Songkran in Bangkok: The Worst Festival on Earth

Buddhas in Wat Phra Kaew in Bangkok, Thailand.

Call me a party pooper, but I hated Songkran (contrary to what most travelers say on the web). I realize I was possibly the only white tourist in Thailand during Songkran who disliked the holiday. If you aren’t familiar with Songkran, it marks the beginning of the new year based on the Buddhist calendar.

But, Jamie, that sounds all right. Everyone celebrates the new year.

Yes, dear reader, you’re right. But there are a few differences how the Thai celebrate the new year versus how other parts of the world do.

Songkran is celebrated in the middle of April, and it lasts for three days.

I still don’t understand, Jamie, that doesn’t sound so bad. In fact, America should have more holidays that last for more than one day. Why are you such a party pooper?

Well, because what makes Songkran different than other places are the traditions. Thailand’s new year traditions include throwing buckets of water on innocent victims and smearing white talc on their faces as a blessing. Although flattered by the gesture that Thais would want to bless me with a happy new year, I didn’t like it.

Actually, I detested it.

Of course, the traditions didn’t always start like this. Eons ago, the elderly were cleansed of bad luck by having the youth sprinkle water on them. But it has now somehow turned into pouring water on everyone, including the tourists. It is appropriately held in April since that begins the really really hot period, which would bring relief to the sweltering Thailand heat. I just thought it brought annoyance.

The streets of Thailand during Songrkan.

But, Jamie, why would you go to Thailand during Songkran?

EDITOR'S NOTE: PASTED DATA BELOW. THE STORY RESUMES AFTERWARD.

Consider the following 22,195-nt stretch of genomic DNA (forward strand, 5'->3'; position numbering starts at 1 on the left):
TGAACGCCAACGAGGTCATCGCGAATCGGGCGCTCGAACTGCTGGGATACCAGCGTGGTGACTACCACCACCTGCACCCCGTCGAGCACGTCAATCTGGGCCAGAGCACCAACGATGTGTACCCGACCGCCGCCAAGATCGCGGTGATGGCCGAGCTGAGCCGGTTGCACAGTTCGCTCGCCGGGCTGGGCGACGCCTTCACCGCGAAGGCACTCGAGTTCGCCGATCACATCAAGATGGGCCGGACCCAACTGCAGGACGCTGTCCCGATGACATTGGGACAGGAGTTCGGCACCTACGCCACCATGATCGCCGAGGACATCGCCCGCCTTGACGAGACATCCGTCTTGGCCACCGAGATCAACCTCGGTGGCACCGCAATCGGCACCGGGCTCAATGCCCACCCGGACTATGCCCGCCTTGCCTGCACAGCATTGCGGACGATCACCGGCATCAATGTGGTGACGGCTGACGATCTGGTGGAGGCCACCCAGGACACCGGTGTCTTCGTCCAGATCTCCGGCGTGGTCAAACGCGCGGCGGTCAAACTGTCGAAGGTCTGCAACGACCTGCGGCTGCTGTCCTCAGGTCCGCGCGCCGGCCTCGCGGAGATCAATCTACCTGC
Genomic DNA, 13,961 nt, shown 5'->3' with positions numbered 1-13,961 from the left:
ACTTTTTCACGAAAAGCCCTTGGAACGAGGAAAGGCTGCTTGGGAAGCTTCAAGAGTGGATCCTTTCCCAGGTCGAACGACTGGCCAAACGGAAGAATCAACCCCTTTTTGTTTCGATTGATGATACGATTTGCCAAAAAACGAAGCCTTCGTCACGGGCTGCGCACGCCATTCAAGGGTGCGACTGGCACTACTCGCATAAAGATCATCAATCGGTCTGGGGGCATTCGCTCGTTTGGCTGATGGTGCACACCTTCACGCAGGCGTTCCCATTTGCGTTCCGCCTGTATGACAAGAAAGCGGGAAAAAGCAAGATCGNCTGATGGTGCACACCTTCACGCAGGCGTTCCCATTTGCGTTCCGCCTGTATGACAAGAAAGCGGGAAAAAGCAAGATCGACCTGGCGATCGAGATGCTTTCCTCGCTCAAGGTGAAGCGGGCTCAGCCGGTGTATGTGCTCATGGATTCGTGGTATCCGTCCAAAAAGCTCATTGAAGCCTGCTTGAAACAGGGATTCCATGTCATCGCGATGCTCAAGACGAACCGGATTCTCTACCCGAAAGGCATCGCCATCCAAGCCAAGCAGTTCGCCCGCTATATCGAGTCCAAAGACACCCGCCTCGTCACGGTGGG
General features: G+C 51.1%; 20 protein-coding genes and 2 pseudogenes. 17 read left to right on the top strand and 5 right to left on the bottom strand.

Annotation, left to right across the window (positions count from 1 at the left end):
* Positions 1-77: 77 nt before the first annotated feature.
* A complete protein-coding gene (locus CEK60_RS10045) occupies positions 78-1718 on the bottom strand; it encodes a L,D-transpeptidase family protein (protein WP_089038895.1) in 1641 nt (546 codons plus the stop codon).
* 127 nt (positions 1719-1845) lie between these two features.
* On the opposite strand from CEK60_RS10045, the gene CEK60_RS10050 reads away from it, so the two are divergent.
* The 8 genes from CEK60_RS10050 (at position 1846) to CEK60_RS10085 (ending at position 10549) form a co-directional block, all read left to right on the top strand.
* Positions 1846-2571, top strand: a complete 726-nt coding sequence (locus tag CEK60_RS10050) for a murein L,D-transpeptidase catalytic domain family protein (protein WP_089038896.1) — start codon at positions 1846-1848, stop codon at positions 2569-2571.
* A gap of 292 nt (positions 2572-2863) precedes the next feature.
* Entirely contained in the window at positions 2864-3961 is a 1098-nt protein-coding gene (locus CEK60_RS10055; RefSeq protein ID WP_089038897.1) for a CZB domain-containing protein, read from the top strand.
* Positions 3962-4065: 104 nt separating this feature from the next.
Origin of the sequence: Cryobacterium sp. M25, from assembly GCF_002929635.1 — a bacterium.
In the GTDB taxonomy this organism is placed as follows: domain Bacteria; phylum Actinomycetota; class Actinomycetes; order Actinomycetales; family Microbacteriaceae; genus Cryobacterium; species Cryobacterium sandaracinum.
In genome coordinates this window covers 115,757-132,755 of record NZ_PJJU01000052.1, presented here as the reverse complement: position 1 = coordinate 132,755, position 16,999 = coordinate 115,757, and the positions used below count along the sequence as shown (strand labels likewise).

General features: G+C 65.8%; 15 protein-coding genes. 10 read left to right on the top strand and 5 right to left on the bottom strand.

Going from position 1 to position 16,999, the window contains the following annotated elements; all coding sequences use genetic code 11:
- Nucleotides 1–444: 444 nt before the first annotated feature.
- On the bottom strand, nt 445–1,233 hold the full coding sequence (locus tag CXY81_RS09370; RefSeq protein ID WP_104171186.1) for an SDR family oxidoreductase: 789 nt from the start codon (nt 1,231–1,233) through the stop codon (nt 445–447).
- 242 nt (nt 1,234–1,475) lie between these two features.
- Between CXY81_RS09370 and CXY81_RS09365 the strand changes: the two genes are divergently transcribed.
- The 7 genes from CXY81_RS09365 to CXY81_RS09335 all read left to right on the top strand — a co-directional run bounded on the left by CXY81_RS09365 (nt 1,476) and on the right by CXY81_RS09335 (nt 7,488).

I didn’t even know it would be going on. If that were the case, I would have stayed in Vietnam longer.

Couldn’t you, like, avoid the festival?

No, I couldn’t. (Unless I stayed inside the whole time, but I had to eat and stuff.) The other thing with Songkran is that it’s not just celebrated in certain areas either. In Bangkok, it’s celebrated on every street corner.

On the first day of Songkran, we were relocating to another apartment. Little did I know, I picked a horrible place for us to stay for a Songkran hater.

We first heard the party goers. There was music bumping and people screaming. (A setting an introvert always avoids.) Then we turned the corner and saw them: A group of people of all ages wearing brightly colored Hawaiian-inspired shirts with water guns and buckets in hand, waiting for their next victims.

During Songkran, Thais wait for passersby to spray water at.

I was convinced that they would ignore the white tourists. But I made a plan just in case. I was going to avoid any eye contact and walk by them as quickly as possible. I’m usually one who is invisible in public settings anyway. (I get cut in lines constantly.)

My plan failed miserably.

In fact, they saw me as the perfect target, and made a beeline right for me. I was doused with a bucket, then water was shot at me from all angles.

This wasn’t starting out well. It was only the beginning of the first day of this three-day festival and I was already annoyed. It didn’t help that we were staying on a dead-end street. Getting wet was inevitable within the five minutes we left the apartment, and nothing is worse than walking around with wet clothes on.

The only way to avoid getting drenched in the city during Songkran is to take a taxi or use the BTS (but you’ll likely get wet walking to a BTS station).

A motorcyclist gets soaked with water during Songkran.

By the third day, I was just going to surrender. I was going to stop trying to avoid the inevitable. If someone wanted to pour buckets of water on me, FINE! If someone wanted to swear white talc on my face, FINE!

But there wasn’t anyone at the end of our street. Were they taking a lunch break? Were they sick and tired of spraying people with water?  I realized the moment I gave up was the day I didn’t even get wet.

Life is funny like that.

But for those who are interested in the three-day festival, it begins on April 13 and ends on the 15th. Make sure to book accommodation well ahead as there will be many tourists coming for this festival in particular. Buy a water gun to defend yourself, a waterproof case for your cellphone, and plan on getting wet.

Have you ever been to Thailand during Songkran? What did you think about the festival?

Photos by , , and . All published under a license.

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